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May Day in London and I am celebrating my birthday month in doing something I have always meant to do – following the Jack in the Green as he is brought back to life to celebrate the fertility of spring, the closest we come now to the Green Man and celebrating the originally pagan time of Beltane, a time of regeneration and  the beginning of summer. This Deptford Jack is joined by a motley crew of participants, musicians, dancers, anyone who cares to join in, led by Fowlers Troop, a revival of the early 20th century revellers troop of that name, and this year processing from Deptford around Greenwich.

Jack, do you never sleep —
does the green still run deep in your heart?
Or will these changing times,
motorways, powerlines,
keep us apart?
Well, I don’t think so —
I saw some grass growing through the pavements today.

from Jethro Tull’s Jack-in-the-Green lyrics

18th century Jack in the Green in London

Jack in the Green traditions go back much further than the 20th century of course and have been thoroughly documented by Roy Judge in his book on the subject. Latterly associated with chimney sweeps and maybe before that milkmaids and their garlands they are part of the mass of folklore surrounding May Day. Meanings and associations of May Day change over time and are still changing, now being best known as International Workers Day, and despite attempts to diffuse marches, protests and other allegedly dissident behaviour by moving the bank holiday to the nearest Monday this survives. I didn’t manage to fit in the rally from Clerkenwell Green to Trafalgar Square also taking place.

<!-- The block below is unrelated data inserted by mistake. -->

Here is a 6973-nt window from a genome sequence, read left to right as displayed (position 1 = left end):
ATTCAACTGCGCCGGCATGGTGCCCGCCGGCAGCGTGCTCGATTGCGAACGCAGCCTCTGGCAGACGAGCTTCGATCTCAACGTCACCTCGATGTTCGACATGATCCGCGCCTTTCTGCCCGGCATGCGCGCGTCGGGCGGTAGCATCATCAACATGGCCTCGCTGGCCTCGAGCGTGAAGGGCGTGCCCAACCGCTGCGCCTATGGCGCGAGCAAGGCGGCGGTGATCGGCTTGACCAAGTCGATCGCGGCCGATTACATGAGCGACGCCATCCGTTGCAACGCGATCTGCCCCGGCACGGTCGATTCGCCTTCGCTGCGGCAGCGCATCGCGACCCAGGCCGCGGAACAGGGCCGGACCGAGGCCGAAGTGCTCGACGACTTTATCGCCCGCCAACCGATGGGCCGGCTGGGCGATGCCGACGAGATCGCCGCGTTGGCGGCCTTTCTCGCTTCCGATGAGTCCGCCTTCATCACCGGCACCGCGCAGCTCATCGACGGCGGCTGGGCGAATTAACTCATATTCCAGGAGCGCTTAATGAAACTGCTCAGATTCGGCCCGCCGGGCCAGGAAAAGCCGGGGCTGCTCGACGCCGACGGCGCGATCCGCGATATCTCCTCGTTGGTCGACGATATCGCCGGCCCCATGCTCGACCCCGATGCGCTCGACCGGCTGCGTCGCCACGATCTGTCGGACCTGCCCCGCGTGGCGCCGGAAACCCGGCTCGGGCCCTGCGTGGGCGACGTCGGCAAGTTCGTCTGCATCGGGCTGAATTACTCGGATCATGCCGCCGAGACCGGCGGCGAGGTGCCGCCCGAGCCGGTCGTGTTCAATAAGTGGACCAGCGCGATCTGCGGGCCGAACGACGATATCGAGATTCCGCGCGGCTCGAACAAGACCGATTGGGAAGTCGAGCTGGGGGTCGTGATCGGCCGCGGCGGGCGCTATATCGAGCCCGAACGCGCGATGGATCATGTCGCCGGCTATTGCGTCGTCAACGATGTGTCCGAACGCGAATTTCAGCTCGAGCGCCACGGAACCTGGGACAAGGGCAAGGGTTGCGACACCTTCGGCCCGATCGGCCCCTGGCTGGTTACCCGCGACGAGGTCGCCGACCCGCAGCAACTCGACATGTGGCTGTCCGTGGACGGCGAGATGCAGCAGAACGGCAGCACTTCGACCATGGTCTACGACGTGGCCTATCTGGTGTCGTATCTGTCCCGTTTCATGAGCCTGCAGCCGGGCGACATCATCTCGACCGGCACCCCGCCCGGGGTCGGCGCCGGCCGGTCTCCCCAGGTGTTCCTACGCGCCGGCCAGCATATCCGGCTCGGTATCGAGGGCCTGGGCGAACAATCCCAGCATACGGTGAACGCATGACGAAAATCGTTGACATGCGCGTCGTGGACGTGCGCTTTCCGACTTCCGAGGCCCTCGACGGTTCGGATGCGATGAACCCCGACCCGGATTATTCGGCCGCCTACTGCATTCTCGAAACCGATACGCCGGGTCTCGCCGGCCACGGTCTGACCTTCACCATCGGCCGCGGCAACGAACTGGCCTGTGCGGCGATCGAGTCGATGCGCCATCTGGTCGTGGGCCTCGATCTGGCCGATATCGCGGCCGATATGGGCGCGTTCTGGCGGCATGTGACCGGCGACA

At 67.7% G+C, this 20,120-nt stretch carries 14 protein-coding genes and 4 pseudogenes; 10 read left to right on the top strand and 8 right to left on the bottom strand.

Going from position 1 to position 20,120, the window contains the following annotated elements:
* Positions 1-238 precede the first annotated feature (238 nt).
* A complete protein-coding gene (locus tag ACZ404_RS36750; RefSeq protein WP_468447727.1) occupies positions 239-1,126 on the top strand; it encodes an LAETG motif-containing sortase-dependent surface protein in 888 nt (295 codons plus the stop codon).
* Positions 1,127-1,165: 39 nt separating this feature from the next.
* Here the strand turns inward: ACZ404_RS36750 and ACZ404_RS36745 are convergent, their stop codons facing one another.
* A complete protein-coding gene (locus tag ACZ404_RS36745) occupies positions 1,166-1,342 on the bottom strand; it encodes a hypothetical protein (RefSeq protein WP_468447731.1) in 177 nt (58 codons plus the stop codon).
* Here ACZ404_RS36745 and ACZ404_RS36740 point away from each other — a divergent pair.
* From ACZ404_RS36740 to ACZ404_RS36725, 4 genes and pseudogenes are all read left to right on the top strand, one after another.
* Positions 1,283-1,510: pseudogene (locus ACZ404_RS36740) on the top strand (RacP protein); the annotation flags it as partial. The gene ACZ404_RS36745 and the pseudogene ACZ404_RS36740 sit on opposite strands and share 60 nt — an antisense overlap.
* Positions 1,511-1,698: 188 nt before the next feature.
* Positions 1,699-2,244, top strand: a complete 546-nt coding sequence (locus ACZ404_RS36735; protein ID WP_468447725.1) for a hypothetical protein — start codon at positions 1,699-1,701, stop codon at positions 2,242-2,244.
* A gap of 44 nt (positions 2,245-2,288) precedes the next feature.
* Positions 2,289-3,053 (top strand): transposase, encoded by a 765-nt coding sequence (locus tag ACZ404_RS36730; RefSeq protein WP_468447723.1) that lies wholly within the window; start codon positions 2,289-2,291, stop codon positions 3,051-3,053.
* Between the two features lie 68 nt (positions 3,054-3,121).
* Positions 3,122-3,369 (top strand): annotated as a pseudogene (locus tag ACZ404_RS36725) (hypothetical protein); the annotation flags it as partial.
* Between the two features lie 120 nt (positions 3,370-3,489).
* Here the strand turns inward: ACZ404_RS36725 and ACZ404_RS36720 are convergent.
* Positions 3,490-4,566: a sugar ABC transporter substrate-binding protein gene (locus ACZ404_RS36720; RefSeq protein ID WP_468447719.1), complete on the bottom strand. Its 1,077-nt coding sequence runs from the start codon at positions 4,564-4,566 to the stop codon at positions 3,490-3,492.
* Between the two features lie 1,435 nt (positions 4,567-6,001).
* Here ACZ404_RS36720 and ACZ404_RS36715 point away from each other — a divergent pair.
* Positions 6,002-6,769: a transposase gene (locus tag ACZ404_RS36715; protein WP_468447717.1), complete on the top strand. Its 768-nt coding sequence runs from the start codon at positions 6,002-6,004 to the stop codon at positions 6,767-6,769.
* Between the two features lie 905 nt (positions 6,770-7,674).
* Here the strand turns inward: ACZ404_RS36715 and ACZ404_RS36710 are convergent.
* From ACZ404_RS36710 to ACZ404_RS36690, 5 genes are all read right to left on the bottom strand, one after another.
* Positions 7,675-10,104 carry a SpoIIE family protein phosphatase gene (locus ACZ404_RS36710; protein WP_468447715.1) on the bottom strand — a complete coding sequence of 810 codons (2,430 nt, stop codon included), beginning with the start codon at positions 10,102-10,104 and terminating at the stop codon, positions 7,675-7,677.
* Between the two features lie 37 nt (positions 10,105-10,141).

After starting from the Dog and Bell pub in Deptford the Deptford Jack arrives with a fanfare of drums at the Rose and Crown in Greenwich.

Some of the musicians

Other leading characters

The route then goes past Hawksmoor’s St Alfege’s Church, around the back streets to the centre of Greenwich, past the Cutty Sark and through the Old Royal Naval College to the Star and Garter pub in Old Woolwich Road in the shadow of the power station.

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On to the Plume of Feathers, which was my favourite pub when I lived in the area as a student at Goldsmiths’ College, and from there through Greenwich Park, past the Queen’s House and on to the Richard I pub in Royal Hill. I can see why it is a royal borough!

More back streets and the final destination , the Ashburnham Arms in Ashburnham Grove where I’m sure I used to know people living in a squat. Time’s have changed.

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Jack recovers and another May Day ritual has survived.

Further Information and thanks to:


The Jack-in-the-Green by Roy Judge, second edition published by FLS Books, 2000